MEED 1979-1989 infographic
Flush with oil revenues, the region seemed set for a golden period as the 1980s dawned. But the conflicts that would define the decade were soon evident.
In the final week of 1979, the USSR invaded Afghanistan. The malaise spread as the revolutionary government in Iran struggled to consolidate its authority. In early 1980, violent clashes started with Iraq.
Reviled following the seizure of the US embassy in 1979, Iran looked vulnerable. On 22 September, Iraqs President Saddam Hussein ordered an invasion of the Iranian oil province of Khuzestan. It quickly became clear the war would be a long and damaging affair.
Drawn together by the Iran challenge, the six states of the Arabian Peninsula formed the GCC in 1981.
Oil prices reached record levels in the winter of 1980 despite Saudi Arabia pushing its production to capacity. This saw a huge rise in export earnings.
10 April 1963
Egypt, Syria and Iraq agree to form United Arab Republic
30 April 1976
UAEs first oil refinery opened by President Sheikh Zayed
9 April 1988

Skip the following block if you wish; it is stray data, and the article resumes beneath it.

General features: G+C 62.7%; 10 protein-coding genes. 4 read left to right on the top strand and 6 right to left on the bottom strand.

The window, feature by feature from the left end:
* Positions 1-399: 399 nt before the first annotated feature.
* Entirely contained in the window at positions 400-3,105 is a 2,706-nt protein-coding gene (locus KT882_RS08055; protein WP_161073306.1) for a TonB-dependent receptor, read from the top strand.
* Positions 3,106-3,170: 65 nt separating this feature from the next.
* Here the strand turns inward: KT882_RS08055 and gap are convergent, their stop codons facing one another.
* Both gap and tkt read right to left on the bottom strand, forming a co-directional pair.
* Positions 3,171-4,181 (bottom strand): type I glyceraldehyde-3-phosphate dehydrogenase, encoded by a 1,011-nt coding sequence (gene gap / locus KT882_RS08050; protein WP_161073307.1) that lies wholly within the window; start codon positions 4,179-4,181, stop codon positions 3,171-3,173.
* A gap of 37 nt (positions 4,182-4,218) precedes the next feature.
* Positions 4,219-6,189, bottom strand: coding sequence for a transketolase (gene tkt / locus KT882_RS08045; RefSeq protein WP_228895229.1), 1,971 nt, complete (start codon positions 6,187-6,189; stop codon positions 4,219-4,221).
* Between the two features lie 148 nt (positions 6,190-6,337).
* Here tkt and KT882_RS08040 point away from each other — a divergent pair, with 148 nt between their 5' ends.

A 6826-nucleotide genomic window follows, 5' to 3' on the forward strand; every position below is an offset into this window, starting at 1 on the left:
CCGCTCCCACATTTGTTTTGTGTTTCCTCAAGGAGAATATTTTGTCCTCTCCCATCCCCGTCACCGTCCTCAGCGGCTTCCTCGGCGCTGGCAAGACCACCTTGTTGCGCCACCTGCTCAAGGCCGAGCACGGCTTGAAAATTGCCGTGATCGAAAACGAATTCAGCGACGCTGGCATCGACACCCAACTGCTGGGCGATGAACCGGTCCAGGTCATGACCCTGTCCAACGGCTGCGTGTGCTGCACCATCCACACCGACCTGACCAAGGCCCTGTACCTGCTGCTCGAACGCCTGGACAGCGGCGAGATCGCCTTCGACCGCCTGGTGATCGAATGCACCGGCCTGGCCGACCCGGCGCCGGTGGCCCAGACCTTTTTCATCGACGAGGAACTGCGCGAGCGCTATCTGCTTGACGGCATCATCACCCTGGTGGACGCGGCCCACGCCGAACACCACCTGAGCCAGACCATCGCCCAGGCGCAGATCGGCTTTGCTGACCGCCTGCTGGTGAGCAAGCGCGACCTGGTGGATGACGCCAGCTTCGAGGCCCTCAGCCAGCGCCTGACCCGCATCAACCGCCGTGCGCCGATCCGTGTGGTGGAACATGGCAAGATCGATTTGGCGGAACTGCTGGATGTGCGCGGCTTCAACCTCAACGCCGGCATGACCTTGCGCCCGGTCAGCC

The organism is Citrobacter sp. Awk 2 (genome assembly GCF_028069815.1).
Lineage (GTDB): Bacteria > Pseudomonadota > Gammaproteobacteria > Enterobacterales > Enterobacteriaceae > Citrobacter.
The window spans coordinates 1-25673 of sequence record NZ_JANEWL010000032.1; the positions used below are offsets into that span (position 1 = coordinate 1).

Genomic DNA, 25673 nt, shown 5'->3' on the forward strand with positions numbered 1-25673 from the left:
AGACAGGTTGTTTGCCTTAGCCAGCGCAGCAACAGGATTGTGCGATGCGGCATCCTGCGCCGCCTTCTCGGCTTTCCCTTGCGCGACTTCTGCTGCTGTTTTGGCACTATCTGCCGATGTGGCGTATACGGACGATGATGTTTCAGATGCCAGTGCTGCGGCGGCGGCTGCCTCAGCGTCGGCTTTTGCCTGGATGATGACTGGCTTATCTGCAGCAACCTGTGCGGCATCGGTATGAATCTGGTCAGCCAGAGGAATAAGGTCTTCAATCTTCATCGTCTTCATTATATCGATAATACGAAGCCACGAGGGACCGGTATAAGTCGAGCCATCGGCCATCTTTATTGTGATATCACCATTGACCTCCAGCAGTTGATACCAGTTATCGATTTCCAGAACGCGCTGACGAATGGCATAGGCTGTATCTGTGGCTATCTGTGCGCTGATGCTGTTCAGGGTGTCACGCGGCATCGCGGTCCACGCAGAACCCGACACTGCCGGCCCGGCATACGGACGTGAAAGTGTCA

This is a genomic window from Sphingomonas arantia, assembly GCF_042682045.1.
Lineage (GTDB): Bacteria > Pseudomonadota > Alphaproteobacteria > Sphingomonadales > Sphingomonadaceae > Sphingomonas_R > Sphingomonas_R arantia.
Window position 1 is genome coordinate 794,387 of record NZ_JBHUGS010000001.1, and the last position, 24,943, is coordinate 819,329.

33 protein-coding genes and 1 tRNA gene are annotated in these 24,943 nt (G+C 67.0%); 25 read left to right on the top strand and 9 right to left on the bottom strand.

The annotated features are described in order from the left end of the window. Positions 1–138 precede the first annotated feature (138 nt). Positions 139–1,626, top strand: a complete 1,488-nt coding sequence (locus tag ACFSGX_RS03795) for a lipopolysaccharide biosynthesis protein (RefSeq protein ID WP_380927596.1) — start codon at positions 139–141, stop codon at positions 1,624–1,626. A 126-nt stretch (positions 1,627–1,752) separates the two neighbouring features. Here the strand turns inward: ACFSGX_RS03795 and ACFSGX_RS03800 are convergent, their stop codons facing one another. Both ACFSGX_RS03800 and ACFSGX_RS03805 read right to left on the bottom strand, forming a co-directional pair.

Hijacked Kuwait plane lands in Mashhad with three members of Kuwaits ruling family on board
10 April 1998
Abu Dhabi receives bids for Taweelah A2, the UAEs first independent water and power project
9 April 1999
Investors await approval of new law creating UAE stock exchange
9 April 2003
US troops symbolically topple giant statue of Iraqs deposed president Saddam Hussein in Baghdad
The region faced a new blow in 1982, when Israel invaded Lebanon. Beirut was occupied, the Palestine Liberation Organization (PLO) was expelled and Lebanon disintegrated.
Nevertheless, economic development across the region reached a crescendo. New industries founded in the 1970s entered production. Defence spending started to quicken.
Once it became clear Opecs aggressive price policy was resulting in a loss of market share, output was cut to support prices, leaving exporters with huge fiscal deficits.
In the summer of 1985, Saudi Arabia, by then producing less oil than the UK, was facing a current account deficit of more than $20bn. In 1985, Opec abandoned its price defence strategy to chase market share and by mid-1986, oil prices had fallen to below $10 a barrel.
Political events compounded the regions economic problems. South Yemen erupted into conflict in early 1986. The same year, Iran captured the Fao Peninsula. US bombers attacked Tripoli. Kuwaits assembly was suspended and militias battled for control of Lebanon.
In 1988, the Soviets announced they would withdraw from Afghanistan; Iran accepted a UN-sponsored ceasefire; the PLO declared it was ready to come to terms with Israel; and peace in Lebanon was heralded by the 1989 Taif agreement.
But this was a false dawn. By late 1989, it was evident Iraq was seeking drastic solutions to its economic problems.